At the Heart of Georgia Technical College in Dublin, Ga., server virtualization paved the way for the college to solve its desktop issues.
“The cost of supporting 1,200 desktops was very high,” says Todd Townsend, director of information technology. “And the need to replace them as they got older was busting our budget.”
Desktop virtualization lets the school centralize support, use thin clients and give students and faculty access to their desktops regardless of location, even when they're off campus.
“Our students wanted to have the same working desktop at home as they have at the lab in school,” says Townsend. “Desktop virtualization gives them that option.”
But adding so much extra activity to the already overburdened physical server farm created its own set of problems. New servers would have to be bought and installed, power costs would rise, and because the machines were running 24 hours, updates would require knocking some users off their desktops at times.
50% Percentage of IT professionals among 200 surveyed at the EDUCAUSE conference who said they had virtual servers and provisioning in place.
Source: Citrix Systems
The solution for Heart of Georgia was to implement Citrix Systems XenServer at the same time that it rolled out Citrix XenDesktop. The virtual server software partitions one physical server into a number of virtual machines, each of which has the functionality of a standard physical server. Also, the virtual desktop product lets users access standard Windows or Linux desktops that are actually running on the servers.
Townsend hopes to see more than $100,000 in power savings each year after the server and desktop virtualization project is complete. He says the college reduced its server farm from 30 servers to 10 while at the same time adding 1,200 virtual desktops. This lets Townsend extend the life of existing PCs and add lower-cost thin clients when a machine has to be replaced.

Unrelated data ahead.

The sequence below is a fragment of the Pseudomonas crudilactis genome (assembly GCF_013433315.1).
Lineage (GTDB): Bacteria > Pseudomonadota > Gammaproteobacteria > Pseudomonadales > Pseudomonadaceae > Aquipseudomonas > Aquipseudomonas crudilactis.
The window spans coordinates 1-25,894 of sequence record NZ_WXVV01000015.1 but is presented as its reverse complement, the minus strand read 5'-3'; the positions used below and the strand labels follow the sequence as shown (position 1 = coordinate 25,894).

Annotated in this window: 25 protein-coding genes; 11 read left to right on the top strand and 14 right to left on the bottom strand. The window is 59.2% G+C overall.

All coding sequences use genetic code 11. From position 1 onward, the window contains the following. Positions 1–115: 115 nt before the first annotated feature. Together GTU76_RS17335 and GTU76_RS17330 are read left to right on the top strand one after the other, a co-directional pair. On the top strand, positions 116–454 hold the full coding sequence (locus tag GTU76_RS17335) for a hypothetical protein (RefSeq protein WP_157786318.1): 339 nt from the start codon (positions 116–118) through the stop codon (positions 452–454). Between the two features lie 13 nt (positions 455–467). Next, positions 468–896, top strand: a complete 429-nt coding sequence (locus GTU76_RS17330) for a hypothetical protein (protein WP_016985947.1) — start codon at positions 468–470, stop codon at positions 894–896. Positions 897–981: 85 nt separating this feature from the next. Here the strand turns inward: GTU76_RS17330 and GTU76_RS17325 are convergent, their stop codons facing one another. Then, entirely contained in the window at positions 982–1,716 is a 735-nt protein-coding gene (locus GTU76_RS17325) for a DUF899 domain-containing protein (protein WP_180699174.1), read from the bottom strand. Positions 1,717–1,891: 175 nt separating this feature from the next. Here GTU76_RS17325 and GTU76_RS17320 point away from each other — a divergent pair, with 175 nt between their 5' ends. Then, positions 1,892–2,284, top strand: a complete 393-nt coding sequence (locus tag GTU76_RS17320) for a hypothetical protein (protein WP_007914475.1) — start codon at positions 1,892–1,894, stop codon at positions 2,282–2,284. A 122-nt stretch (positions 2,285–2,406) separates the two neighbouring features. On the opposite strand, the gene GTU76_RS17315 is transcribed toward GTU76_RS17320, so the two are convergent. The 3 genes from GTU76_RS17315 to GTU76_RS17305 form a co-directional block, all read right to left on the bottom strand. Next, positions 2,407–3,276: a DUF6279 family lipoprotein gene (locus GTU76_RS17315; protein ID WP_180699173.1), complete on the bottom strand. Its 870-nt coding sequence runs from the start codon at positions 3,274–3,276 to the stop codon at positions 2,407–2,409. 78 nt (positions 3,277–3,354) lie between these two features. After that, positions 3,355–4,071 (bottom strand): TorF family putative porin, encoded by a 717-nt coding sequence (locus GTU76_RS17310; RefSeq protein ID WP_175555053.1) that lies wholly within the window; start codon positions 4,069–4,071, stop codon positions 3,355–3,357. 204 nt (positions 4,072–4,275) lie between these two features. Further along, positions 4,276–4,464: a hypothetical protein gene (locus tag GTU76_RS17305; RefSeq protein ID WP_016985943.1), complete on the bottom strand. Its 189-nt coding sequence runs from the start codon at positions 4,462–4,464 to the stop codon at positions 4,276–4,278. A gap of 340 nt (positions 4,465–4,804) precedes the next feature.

Desktop virtualization users tend to be a demanding lot because they are accustomed to the high availability and speed of standard client desktops and notebooks. Townsend accommodates these users without requiring them to log off by moving virtual servers from one physical machine to another using the XenMotion feature in XenServer. And since the virtual desktops access the massive amount of memory and powerful CPU of the physical servers, some applications actually run faster.
“Most of our users either see no difference or they find the new system faster and more available,” Townsend says.
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Chris Wolf, senior analyst at the Burton Group, says most large universities have deployed server virtualization.
“They're looking for reduced power consumption, better utilization of the physical server, and the agility to relocate workloads when a server goes down or for maintenance,” Wolf says.
Wolf says most schools see an ROI in six to nine months based on lower power consumption, reduced need for new physical servers, lower support costs, and the elimination of construction and real estate costs that would result from adding more space for additional server racks.
5 Best Practices
Here are tips for a successful server virtualization project.
- Replace outdated hardware. The latest generation of servers will render the best virtual server performance.
- Move to shared storage. Many of the best features of virtualization will be enhanced with shared storage.
- Plan for high availability. Implement high availability options, such as multipathing.
- Use virtualization management tools. Consider using virtual-server-specific backup processes and tools.
- Think about virtualization's impact on the network. Account for the interaction of the new virtual networks with the existing networks.
Source: Citrix Systems